But we all knew all of this already. OK, back to lurking for another 12 months or so.
    Last edited by 99wjtx; 09-22-2020 at 09:16 PM.

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    Perhaps part of the problem is that some people feel that half the ripple is twice as good, but one can go on halfing indefinitely. So money may get spent on a feature that is actually of little utility.

    Concerning cars, I have a Honda Civic and I would argue it is efficient, reliable, long lasting, well engineered and not pricey.

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    Quote Originally Posted by ashiekh View Post
    Perhaps part of the problem is that some people feel that half the ripple is twice as good, but one can go on halfing indefinitely. So money may get spent on a feature that is actually of little utility.

    Concerning cars, I have a Honda Civic and I would argue it is efficient, reliable, long lasting, well engineered and not pricey.
    discussions of diminishing returns can go on forever.

    Skipped the NVME GEN 4 because there was no difference in performance yet (see SAMSUNG 980 PRO reviews out today)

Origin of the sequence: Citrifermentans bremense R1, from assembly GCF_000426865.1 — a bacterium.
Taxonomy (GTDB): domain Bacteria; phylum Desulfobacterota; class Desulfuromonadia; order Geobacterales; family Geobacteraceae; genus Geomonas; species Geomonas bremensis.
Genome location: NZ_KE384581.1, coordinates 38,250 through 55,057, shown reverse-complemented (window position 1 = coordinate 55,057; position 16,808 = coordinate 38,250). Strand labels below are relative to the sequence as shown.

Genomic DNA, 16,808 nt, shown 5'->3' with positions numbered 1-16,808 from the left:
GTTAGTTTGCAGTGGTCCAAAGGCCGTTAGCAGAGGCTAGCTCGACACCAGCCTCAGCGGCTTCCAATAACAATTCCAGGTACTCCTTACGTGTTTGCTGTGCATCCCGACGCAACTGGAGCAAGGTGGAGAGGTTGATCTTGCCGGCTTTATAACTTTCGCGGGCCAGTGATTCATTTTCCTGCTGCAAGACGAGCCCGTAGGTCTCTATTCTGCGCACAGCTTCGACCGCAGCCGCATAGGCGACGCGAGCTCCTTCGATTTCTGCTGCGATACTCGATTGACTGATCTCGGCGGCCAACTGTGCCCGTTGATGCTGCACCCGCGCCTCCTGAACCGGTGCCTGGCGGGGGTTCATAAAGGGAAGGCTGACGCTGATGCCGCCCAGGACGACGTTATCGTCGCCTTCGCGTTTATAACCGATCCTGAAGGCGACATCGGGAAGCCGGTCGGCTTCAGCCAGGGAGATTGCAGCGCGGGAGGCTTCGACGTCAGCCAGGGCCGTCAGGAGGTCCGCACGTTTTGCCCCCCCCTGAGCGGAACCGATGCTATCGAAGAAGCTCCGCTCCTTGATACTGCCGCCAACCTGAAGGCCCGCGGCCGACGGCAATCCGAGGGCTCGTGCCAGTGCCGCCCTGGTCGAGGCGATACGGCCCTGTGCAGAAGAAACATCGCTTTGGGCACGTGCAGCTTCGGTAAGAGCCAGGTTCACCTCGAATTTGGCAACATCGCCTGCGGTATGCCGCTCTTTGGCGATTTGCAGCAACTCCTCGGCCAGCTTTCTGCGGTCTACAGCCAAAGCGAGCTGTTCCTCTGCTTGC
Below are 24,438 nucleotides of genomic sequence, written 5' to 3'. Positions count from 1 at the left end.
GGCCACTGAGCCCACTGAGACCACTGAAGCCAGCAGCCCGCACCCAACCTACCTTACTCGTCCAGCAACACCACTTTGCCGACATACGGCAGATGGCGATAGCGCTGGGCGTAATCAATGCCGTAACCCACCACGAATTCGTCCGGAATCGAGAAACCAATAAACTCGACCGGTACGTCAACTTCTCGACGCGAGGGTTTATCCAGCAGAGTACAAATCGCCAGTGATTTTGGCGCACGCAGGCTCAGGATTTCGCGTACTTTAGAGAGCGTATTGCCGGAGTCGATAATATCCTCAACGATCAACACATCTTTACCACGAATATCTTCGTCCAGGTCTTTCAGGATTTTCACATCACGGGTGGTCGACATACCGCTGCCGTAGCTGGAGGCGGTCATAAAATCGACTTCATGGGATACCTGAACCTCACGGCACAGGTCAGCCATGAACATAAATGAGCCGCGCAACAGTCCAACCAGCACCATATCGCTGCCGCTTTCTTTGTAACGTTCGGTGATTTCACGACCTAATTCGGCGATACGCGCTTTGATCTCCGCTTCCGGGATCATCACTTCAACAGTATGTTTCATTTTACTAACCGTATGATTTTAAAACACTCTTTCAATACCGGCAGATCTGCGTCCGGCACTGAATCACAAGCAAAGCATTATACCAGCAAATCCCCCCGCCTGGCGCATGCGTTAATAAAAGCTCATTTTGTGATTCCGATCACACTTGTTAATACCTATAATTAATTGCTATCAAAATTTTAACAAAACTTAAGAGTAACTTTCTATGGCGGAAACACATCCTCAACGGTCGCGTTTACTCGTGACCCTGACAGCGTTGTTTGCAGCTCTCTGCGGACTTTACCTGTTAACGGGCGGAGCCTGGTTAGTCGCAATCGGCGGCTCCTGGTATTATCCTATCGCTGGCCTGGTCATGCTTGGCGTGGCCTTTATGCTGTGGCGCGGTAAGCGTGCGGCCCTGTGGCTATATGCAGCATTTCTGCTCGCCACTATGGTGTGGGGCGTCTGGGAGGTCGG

RE: Cars....Audi had a similar reputation for performance and high engineering.
    I have an A4 Quattro that has required its purchase price in maintenance over the last few years (only 100,000) miles.

    I wanted to get a used V8 Genesis for the same price. ( yeah, not great gas mileage and no high tech) Wife hated it....she wanted the A4.

    So, yeah...I told her the V8 Genesis would drive another 100,000 miles with nothing but oil changes...but instead I learned the cost of replacing failed Audi Turbo, Starter motor, oil burning engine issues, etc. etc.

    So...it is always a mixed bag.

    For you History buffs....Steam engines in the 1930-1950 were incredibly efficient.
    I doubt that that any diesel electric that exists TODAY can match their energy conversion efficiency.

    However, the maintenance cost, the capital cost and support cost is what ended the steam age....not superior technology.

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    Quote Originally Posted by mdk777 View Post
    For you History buffs....Steam engines in the 1930-1950 were incredibly efficient.
    I doubt that that any diesel electric that exists TODAY can match their energy conversion efficiency.

    However, the maintenance cost, the capital cost and support cost is what ended the steam age....not superior technology.

    I would question that claim.


    Physics Concepts and Connections 5th edition, Art Hobson P 140

    Efficiencies

    Steam locomotive

    • Best Possible 20%


    • Actual 10%


    Diesel auto/truck/locomotive

    • Best Possible 48%


    • Actual 30%